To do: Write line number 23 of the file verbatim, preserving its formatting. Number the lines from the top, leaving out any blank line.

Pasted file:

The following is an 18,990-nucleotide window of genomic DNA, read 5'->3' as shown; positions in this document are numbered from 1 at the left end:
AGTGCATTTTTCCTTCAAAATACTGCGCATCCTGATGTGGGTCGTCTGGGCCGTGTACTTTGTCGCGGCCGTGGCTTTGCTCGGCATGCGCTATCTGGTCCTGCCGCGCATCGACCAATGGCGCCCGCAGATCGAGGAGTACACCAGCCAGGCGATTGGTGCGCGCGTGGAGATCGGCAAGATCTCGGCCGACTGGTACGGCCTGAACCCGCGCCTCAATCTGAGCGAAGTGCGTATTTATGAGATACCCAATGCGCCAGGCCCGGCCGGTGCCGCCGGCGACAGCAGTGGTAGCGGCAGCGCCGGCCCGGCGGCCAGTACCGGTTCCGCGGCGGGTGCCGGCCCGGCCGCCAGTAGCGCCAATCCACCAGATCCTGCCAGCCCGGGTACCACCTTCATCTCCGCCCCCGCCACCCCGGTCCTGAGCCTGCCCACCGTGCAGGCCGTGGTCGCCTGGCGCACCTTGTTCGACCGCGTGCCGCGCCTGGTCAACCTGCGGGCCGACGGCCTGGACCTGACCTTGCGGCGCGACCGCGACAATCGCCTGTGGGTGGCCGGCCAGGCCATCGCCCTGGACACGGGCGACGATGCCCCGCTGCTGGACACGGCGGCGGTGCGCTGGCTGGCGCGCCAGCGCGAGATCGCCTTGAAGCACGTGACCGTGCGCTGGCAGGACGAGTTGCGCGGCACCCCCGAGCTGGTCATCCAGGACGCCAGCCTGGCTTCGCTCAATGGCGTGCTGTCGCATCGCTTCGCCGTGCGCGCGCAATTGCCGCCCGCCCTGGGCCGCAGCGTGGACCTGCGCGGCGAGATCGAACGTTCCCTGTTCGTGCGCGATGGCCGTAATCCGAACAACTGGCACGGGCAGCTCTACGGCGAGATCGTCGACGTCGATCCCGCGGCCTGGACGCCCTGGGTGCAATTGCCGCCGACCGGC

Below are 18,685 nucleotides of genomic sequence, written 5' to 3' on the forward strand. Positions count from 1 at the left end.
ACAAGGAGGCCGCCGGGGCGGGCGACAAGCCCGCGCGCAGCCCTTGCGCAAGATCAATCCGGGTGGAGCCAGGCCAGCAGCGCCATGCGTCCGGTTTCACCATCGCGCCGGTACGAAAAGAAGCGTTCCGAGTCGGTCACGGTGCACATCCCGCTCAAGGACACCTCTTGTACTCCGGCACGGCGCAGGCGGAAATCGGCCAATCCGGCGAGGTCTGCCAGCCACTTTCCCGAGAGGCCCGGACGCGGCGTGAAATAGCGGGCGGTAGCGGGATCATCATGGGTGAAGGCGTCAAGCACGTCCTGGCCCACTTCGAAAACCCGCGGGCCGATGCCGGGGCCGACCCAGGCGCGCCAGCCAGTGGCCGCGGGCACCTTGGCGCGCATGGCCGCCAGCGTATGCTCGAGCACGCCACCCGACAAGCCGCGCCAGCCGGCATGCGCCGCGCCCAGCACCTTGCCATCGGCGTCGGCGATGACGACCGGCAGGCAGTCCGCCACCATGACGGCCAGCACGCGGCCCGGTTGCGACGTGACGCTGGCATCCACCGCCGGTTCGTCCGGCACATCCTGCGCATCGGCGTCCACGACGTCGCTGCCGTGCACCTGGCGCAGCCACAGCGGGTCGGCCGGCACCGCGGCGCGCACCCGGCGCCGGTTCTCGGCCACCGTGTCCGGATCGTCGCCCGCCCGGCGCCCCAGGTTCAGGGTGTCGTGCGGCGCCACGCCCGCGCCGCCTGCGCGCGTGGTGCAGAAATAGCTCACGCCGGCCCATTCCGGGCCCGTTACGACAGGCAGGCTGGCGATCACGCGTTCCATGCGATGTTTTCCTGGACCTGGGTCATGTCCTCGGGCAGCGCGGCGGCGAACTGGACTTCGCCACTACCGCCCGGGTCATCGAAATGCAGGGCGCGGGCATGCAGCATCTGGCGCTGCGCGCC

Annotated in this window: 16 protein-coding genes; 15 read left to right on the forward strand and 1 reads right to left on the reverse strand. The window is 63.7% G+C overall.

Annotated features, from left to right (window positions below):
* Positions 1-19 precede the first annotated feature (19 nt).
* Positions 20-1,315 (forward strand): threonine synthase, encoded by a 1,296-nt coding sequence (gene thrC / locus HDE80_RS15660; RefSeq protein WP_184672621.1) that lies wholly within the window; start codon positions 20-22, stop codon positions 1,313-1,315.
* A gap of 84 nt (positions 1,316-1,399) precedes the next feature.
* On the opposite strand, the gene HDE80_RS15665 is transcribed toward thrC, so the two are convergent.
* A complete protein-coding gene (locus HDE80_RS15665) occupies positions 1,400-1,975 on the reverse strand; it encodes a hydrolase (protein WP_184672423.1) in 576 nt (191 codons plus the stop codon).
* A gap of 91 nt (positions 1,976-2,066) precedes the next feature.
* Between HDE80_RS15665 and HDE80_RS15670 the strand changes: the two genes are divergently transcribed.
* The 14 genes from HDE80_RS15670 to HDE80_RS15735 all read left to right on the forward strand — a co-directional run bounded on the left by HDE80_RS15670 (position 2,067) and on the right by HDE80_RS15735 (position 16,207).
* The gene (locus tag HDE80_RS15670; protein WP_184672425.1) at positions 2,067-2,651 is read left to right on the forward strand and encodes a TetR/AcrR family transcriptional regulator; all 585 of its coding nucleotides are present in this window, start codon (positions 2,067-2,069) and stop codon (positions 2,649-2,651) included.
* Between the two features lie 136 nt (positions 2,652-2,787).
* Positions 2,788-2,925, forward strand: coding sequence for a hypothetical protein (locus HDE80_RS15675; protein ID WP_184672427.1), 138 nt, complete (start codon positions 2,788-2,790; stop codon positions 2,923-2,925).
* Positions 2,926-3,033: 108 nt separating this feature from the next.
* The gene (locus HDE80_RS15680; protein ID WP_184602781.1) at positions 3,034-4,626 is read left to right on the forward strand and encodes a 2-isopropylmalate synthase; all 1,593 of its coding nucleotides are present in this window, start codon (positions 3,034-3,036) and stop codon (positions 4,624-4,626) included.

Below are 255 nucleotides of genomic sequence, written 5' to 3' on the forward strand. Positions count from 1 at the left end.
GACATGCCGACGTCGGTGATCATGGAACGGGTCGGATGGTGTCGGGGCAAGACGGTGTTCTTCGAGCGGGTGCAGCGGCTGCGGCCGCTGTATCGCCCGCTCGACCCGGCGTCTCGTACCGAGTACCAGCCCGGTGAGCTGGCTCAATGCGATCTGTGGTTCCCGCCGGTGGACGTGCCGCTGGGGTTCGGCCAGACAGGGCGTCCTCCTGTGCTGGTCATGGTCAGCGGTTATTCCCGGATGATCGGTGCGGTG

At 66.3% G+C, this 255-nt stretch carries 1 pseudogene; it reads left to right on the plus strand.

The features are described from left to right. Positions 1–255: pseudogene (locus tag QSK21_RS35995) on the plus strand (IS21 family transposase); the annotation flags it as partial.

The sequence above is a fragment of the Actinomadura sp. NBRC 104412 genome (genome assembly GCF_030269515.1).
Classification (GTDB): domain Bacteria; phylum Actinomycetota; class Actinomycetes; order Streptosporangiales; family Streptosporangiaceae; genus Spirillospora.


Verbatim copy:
The features are described from left to right. Positions 1–255: pseudogene (locus tag QSK21_RS35995) on the plus strand (IS21 family transposase); the annotation flags it as partial.